Thondi lies within the latitude of 9° 43ʹ 26ʺ N and longitude of 79° 02ʹ 55ʺ E and is situated in the Palk Bay, Tamil Nadu, South India (Fig. 1a). The Palk Bay area is known for its rich marine biodiversity and resources such as seagrass, shrimps, seaweeds, lobsters, mollusks, coelenterates, holothurians, echinoderms, crabs, shellfishes, squids, and finfish. Seagrasses play a vital role in the production of commercially valuable fish in this region as it provides food and shelter for various marine organisms and is involved in the recycling of nutrients. The land use and land cover are classified as agriculture land (75%), built-up land (5%), wastelands (7%), and water bodies (13%) in the study area (Fig. 1b). This region generally receives rainfall from the north-east and south-west monsoons. The shore water has an average depth of 1–2 m and the seawater is rich in nutrients with moderately high turbidity. The wave action along the Thondi coast is minimal and the sediments are muddy. Since the area serves as a treasure of various economically important marine resources, many socioeconomic and developmental activities such as agriculture, aquaculture, and fishing are performed. Due to these economic activities, the coastal areas receive an abundance of untreated solids and liquid waste. This area is rich in valuable marine algae such as the marine brown algae (Turbinaria conoides and Sargassum whitti), red algae (Gracilaria edulis, Hypnea musciformis, G. verrucosa, G. corticata; Sarconema filiforme, Kappaphycus alvarizii, and Acanthophora muscoides), and green algae (Ulva lactuca, U. reticulata, Caulerpa scalpelliformis, and Chaetomorpha linum).

Fig. 1

a Location of the research area with designated sampling points. b Map of land use and land cover of the study area

Materials and methods

Surface sediment sample collection

In total, 24 samples of surface sediments were collected from the bottom of the water at various depths of 1–2 m from eight transects around the shelf zone of the research area during January 2020. The surface sediment samples were obtained using a Van Veen grab surface sampler. Stations 1, 4, 7, and 10 were located near the estuaries, boating areas, fish market, and other areas affected by various anthropogenic activities. Several sampling sites were selected to cover the entire study area. The samples were kept in a plastic container, packed in a cooler bag at 4 °C, and transported to the research laboratory for sample processing. The texture, organic matter, and heavy metal concentrations of the surface sediment samples were analysed using standard procedures.

Texture analysis

Textural analyses were performed in the laboratory using the sieving and pipetting method. For the removal of organic matter, sediment samples were initially pretreated with H2O2 solution and the samples were wet-sieved in a mechanical sieve shaker using a 62 μm-sized mesh for 15 min. The samples that passed through the sieve shaker were identified as mud, while the retained sample on the sieve was identified as sand. The finer fraction of the mud was identified as silt and clay (> 0.063 mm) and determined using the pipette method. The sediment texture was classified based on the mud content classification proposed by [29, 30] and the modified classification by [31].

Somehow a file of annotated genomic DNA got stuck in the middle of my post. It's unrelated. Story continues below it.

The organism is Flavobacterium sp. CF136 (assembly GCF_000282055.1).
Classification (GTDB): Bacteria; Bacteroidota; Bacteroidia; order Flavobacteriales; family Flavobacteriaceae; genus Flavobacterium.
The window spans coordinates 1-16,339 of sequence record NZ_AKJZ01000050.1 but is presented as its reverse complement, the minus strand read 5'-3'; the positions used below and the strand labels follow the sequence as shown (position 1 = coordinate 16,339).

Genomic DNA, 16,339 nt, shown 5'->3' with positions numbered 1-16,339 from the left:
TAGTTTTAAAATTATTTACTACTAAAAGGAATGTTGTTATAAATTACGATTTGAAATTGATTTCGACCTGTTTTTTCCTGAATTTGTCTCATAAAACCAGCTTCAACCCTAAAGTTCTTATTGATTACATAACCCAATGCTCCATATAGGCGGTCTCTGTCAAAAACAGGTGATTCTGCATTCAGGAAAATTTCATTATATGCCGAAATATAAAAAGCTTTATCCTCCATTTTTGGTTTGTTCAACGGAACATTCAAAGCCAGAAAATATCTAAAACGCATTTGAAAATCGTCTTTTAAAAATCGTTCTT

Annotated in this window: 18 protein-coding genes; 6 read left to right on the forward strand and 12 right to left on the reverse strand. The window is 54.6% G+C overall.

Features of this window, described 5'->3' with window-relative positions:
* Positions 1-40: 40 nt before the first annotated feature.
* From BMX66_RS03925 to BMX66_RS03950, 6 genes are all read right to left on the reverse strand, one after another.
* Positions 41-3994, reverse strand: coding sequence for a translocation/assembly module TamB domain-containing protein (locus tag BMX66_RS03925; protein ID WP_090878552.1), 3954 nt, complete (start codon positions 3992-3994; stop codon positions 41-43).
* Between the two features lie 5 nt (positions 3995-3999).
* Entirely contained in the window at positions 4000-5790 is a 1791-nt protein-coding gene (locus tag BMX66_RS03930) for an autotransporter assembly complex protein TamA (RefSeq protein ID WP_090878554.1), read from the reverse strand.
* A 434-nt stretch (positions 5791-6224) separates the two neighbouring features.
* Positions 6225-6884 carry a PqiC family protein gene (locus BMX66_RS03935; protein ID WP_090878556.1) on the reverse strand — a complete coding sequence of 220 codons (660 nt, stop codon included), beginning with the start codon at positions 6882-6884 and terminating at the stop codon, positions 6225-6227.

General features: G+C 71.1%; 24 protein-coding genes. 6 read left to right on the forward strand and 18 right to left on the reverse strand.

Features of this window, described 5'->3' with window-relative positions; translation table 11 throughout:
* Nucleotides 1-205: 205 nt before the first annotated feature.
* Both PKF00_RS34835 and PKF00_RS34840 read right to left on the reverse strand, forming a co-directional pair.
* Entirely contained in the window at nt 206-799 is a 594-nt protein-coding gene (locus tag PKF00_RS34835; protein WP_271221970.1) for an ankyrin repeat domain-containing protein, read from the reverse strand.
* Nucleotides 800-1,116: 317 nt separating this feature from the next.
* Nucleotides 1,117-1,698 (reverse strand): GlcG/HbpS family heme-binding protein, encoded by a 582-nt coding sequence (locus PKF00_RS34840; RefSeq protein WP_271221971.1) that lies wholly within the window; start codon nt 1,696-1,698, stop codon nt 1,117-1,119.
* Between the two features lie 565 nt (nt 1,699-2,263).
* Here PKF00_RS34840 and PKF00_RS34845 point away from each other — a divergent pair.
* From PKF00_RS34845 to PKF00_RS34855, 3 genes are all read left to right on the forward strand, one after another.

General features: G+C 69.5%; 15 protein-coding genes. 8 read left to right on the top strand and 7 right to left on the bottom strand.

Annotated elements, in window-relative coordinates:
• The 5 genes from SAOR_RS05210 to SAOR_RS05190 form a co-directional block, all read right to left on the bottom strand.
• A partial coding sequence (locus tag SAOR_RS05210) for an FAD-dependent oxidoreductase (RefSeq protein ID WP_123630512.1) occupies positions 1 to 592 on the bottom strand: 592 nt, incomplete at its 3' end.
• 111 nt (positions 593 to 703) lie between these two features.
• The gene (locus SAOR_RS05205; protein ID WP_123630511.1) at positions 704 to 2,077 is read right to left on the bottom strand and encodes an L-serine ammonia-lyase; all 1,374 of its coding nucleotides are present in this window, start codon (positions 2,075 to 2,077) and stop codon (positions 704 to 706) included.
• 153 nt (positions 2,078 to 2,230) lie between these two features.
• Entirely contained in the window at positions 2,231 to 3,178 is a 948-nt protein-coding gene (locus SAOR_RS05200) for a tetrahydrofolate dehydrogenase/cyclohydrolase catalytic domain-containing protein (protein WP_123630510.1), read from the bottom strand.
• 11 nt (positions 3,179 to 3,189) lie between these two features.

Geochemical analysis

Approximately 1 g of surface sediment sample was treated with HNO3, 30% H2O2 and HCl to determine the concentration of elements (Mn, Al, Cr, Cu, Pb, Ni, and Zn) according to the 3050B method [32]. After sample preparation, the measurement of metal concentrations was performed using ICP-MS located at the NGRI-CSIR analytical instrument facility in Hyderabad. Cd and Fe were measured separately using a flame atomic absorption spectrometer. In this study, the accuracy of the process with that of the analytical procedures was compared using reference sediment materials (MESS-1) provided by the National Research Council of Canada. By comparing the measured and certified values, the recovery values of the elements were as follows: Fe (97.93%), Al (98.42%), Mn (95.70%), Cr (97.37%), Cu (96.41%), Ni (94.78%), Cd (92.22%), Pb (100%), and Zn (97.91%). The inaccurate percentage was less than 4%.

Assessment of sediment pollution levels

The level of heavy metal contamination from both natural and anthropogenic sources in the Thondi coast, Palk Bay of Tamil Nadu, Southeast India was determined based on the complete assessment of sediment samples in the study area. Seven measurements, namely EF, CF, Cd, mCd, RI, Igeo, and Cp, were used to obtain the relative pollution level of the sampling sites.

Enrichment factor

Enrichment factor (EF) is used to analyse the impact of anthropogenic sources in the sediment and the level of contamination in the study area. The geochemical normalisation of the sediment heavy metal data in relation to the content of conservative elements such as Al was used to identify the anomalous metal concentration [33,34,35,36]. The estimation of EF is based on the assessment of the trace element enrichment in the sediment [37]. It is defined based on the following formula [38]

$${\text{EF }} = \, {{\left( {{\text{Cx}}/{\text{Al}}} \right)_{{{\text{sample}}}} } \mathord{\left/ {\vphantom {{\left( {{\text{Cx}}/{\text{Al}}} \right)_{{{\text{sample}}}} } {\left( {{\text{Cx}}/{\text{Al}}} \right)_{{{\text{background}}}} }}} \right. \kern-\nulldelimiterspace} {\left( {{\text{Cx}}/{\text{Al}}} \right)_{{{\text{background}}}} }},$$